Wing It – Cardboard Your Community


Describing where you live is a generally painful task. You want to explain how it “feels” to be there, but it always falls short. Luckily, technology can now lend a hand in creating that immersive experience using virtual reality.

Using the Google Street View app, take a 360-degree photo of a place in your community that is important to you. Is it a natural feature? A street in your town? Through the app, upload the photo to Google Maps to share it publicly. Test to see that your upload was successful by finding the photosphere on the map and then clicking the Google Cardboard icon and placing your mobile device in a VR viewer. **If no VR viewer is available the 360-degree photo can also be explored on the mobile device or desktop (but it really isnโ€™t as cool).


Students will be able to

  • Navigate the Google Street View app.
  • Use mobile devices to create visual media about their communities.
  • Publish their photos for public viewing on Google Maps.
  • Engage with VR technology through Google Cardboard.


Desktop –ย Click here to see my photosphere in Google Maps on your desktop. This link will not work on a mobile browser because unfortunately Google Street View won’t let you link externally to photospheres.

Mobile – If you want to experience it in a VR viewer, you can find my photosphere in the Google Street View mobile app by searching “Montana Lake, Susitna North, AK.”

Once that maps pulls up tap the blue “Zoom Out To See More” twice, then you’ll be able to see my red photosphere dot on the shore of the lake to the south. The photosphere with my profile picture and name will show up as the first “Top 50 Results” at the bottom on the screen.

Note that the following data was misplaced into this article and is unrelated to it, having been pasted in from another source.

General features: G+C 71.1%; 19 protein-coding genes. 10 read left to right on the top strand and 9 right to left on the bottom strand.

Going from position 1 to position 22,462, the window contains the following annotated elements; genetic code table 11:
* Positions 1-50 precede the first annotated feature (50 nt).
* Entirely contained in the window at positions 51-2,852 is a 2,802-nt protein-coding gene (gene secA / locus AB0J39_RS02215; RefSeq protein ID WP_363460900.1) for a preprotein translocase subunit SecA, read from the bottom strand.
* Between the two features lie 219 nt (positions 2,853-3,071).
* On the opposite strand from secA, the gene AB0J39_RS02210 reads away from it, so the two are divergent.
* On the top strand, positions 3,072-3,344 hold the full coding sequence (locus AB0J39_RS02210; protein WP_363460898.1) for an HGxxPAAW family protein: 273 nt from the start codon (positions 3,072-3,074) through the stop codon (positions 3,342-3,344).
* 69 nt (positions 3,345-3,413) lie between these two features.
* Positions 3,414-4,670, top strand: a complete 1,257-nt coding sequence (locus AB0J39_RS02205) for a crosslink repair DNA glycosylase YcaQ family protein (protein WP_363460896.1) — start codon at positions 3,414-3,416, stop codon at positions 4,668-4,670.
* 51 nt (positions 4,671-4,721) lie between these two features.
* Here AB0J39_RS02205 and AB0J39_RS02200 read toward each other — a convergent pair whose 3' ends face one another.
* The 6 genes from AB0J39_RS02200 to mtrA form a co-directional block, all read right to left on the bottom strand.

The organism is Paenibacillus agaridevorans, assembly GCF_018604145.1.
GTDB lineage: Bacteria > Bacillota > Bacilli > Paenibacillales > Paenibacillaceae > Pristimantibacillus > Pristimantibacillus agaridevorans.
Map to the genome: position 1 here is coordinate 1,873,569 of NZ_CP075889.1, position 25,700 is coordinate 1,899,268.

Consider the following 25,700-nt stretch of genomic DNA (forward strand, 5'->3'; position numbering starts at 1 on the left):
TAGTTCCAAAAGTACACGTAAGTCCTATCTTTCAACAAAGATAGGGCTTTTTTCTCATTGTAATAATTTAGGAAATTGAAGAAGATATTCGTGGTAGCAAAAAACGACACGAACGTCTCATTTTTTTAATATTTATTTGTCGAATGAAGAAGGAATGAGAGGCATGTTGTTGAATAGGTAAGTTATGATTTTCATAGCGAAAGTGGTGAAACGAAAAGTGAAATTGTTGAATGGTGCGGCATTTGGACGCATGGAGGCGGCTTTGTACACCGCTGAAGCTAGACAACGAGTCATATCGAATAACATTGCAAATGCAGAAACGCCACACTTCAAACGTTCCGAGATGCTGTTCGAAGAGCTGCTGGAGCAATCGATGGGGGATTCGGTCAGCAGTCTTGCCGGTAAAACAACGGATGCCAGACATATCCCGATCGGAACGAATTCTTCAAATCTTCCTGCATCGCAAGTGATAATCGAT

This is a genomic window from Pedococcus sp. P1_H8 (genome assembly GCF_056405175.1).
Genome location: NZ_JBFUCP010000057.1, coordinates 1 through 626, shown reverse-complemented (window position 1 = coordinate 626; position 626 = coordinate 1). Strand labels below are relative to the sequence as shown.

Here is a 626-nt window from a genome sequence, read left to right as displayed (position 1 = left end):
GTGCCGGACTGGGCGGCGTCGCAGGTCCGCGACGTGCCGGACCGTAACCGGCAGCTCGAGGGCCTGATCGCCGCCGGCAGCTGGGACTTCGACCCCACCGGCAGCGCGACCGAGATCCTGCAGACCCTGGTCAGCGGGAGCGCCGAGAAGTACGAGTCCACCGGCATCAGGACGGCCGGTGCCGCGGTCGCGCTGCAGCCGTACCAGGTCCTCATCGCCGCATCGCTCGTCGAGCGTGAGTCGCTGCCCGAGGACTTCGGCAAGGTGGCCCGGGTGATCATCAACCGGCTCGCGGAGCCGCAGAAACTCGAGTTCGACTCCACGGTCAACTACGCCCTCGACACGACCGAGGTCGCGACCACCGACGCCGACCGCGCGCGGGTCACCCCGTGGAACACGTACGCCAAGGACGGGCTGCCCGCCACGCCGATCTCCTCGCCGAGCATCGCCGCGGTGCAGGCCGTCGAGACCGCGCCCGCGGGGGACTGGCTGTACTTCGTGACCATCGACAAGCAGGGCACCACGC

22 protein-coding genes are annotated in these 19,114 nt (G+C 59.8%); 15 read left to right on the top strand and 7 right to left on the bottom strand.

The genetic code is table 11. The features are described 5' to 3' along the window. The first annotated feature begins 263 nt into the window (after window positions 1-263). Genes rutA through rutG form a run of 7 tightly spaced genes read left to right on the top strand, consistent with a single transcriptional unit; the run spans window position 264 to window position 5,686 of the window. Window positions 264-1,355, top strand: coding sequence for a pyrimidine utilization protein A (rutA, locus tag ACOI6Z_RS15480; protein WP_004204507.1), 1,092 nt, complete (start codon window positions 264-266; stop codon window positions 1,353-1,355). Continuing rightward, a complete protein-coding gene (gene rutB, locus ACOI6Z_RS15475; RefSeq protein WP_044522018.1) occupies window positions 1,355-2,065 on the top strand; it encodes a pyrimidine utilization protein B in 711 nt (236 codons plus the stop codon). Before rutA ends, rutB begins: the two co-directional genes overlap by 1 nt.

Google Cardboard icon in grey and white

Tap the Google Cardboard icon in the top right of your screen to make the photo stereoscopic.

Grade: 10/10

5 thoughts on “Wing It – Cardboard Your Community

  1. Cool! I learned to make photospheres at the ASTE Conference this year and have made… one (outside the Captain Cook). I have been thinking about buying a spherical camera and taking pictures around Bethel to post to Google Maps. I would like to use it with my students, but it doesn’t fit into my curriculum at all. I am definitely going to do your assignment for my next nousion collection. Thanks for the great idea!

  2. This is so neat! I love that it takes VR to a new level! I do a unit on the future of tech and I think this would fit perfectly! Do you mind if I snag this to use in my classroom?

    • You are most welcome to use it! I’d love to hear more about what you teach in your “future of tech” unit, that sounds super fun!

      • We make coloring book pages come to life with Quiver (free app with paid options), we use QR codes to go on a virtual scavenger hunt, and we use augmented reality (Aurasma) to make a virtual yearbook that you can interact with. Then we talk about google glasses and the oculus rift and try to guess where things might go! They make a mind map showing all the ways that future tech could help our lives (medicine, transportation, education, home life, ect). This is with middle school students by the way ๐Ÿ˜‰

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